In September 2017, Copper raised an additional $53 million in Series C funding. This made Copper the most highly funded CRM company among those founded in the last decade. Notably, one of the investors in this round was Google Ventures. Continue reading G Suite CRM Recommended by Google: Copper
Many CRM users, especially salespeople, live in Gmail. Because of this, a number of CRM vendors have developed Chrome extensions that provide access to CRM functionality within consumer Gmail and business Gmail (G Suite). A Chrome extension is a software program that adds functionality to the Chrome browser.
Historically, Chrome extensions have had little to no user interface. In fact, the original intent of Google’s developers was for extensions to be minimalist. From a user interface perspective, many extensions are no more than a button on the address bar.
As an example of basic functionality of a CRM for Gmail Chrome extension, a CRM user can search for records, edit records and add records — all without leaving Gmail. Some CRM vendors have taken their Chrome extensions to entirely new levels. Continue reading CRM for Gmail and G Suite: Chrome Extensions
Google has been actively touting the collaboration features of Google Apps and has developed some excellent marketing content around the various components of Google Apps. But, what are some specific, real world examples of how Google Docs and Google Sites can be used for collaboration in business?
As a CRM consulting company with employees in different locations along the west coast, collaborative tools are very important to our overall efficiency and our responsiveness to customer needs. Here just a few of the ways we collaborate using Documents and Sites within Google Apps Premier Edition.
Using Google Sites to Manage Projects
With Google Sites, we can set up a Site for each customer. Each customer Site is shared with everyone within our company. Within a Site, one or more projects is set up for the customer. Within a project we’ve created template pages for areas such as:
- The project summary
- The customer’s CRM functional requirements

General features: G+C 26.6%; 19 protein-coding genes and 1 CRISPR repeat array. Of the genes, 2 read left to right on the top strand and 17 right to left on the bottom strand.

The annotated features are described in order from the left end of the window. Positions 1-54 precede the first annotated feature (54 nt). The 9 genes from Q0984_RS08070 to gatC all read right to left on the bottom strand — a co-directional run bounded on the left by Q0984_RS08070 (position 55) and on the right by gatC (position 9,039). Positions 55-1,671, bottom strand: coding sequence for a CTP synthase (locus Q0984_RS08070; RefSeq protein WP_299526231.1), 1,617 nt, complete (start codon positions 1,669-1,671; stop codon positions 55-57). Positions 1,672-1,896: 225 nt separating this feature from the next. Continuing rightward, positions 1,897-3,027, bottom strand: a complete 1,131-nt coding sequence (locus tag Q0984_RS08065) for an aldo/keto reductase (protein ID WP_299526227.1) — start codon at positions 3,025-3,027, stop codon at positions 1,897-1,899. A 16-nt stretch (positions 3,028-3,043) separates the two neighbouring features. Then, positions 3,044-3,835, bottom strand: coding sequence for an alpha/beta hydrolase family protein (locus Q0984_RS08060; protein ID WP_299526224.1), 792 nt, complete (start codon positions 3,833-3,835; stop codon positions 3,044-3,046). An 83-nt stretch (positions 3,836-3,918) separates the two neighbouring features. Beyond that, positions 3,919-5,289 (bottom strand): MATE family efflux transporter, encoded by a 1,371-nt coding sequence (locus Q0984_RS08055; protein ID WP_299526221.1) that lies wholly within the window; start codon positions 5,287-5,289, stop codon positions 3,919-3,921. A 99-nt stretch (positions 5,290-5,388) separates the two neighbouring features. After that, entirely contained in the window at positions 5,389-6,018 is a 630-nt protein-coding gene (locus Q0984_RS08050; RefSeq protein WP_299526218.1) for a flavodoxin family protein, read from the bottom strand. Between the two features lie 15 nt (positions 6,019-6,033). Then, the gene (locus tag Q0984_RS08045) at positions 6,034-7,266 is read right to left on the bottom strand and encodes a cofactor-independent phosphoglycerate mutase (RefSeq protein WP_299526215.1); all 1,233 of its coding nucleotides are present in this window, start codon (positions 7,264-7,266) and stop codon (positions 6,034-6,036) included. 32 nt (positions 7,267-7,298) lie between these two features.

- The data migration scripts that were used
- An embedded spreadsheet for managing a punch list of open issues
- A link to a folder that contains all project related Google Docs ranging from Statements of Work to training documentation
Subscribing to a Site or a page generates an email with every single change, which makes the notifications impractical if frequent changes are made. An option for a periodic digest email would be a good enhancement.
We also plan to replace our Twiki content with Google Sites, as Sites is a more user-friendly option and we don’t need to worry about managing uptime as we do with our Twiki.
Google Spreadsheets for Collaborating on Open Items
A Google spreadsheet has proven to be a very effective mechanism for creating a list of open items or issues that need to be addressed prior to a CRM cutover (or even post cutover). As a project manager/business analyst is logging issues found during his/her own testing or from customer feedback, a developer can be simultaneously viewing the same spreadsheet and tackling new issues as they are added as new rows in the spreadsheet.
If someone needs to be nudged to check the spreadsheet, an editor can send a friendly reminder email right from within the spreadsheet to one or more of the other collaborators. This list can also be shared out to customer contacts who already have a Google login or who don’t mind creating one.
Leveraging a Google Presentation to Collaborate on Application Testing
Taking the spreadsheet concept one step further, a shared Google presentation can be used by an application tester to include both text and screen shots to communicate needed fixes or changes to a developer. It’s very easy to take a screen shot of a problem area and the upload the screen shot to a slide along with text annotation. Crystal clear communication can be provided to the developer.
It does not seem that Google Apps Videos can be embedded within Google Presentations yet, but we hope that feature is added down the road. The ability to have a full motion explanation of an issue is occasionally needed — this is currently be accomplished by attaching an MOV or MP4 screencast to a GMail or by setting up a quick GoToMeeting.
These are just a few of the ways we’ve found that Google Docs and Sites can be used for collaboration. What are some of the ways that your organization collaborates with Google Apps?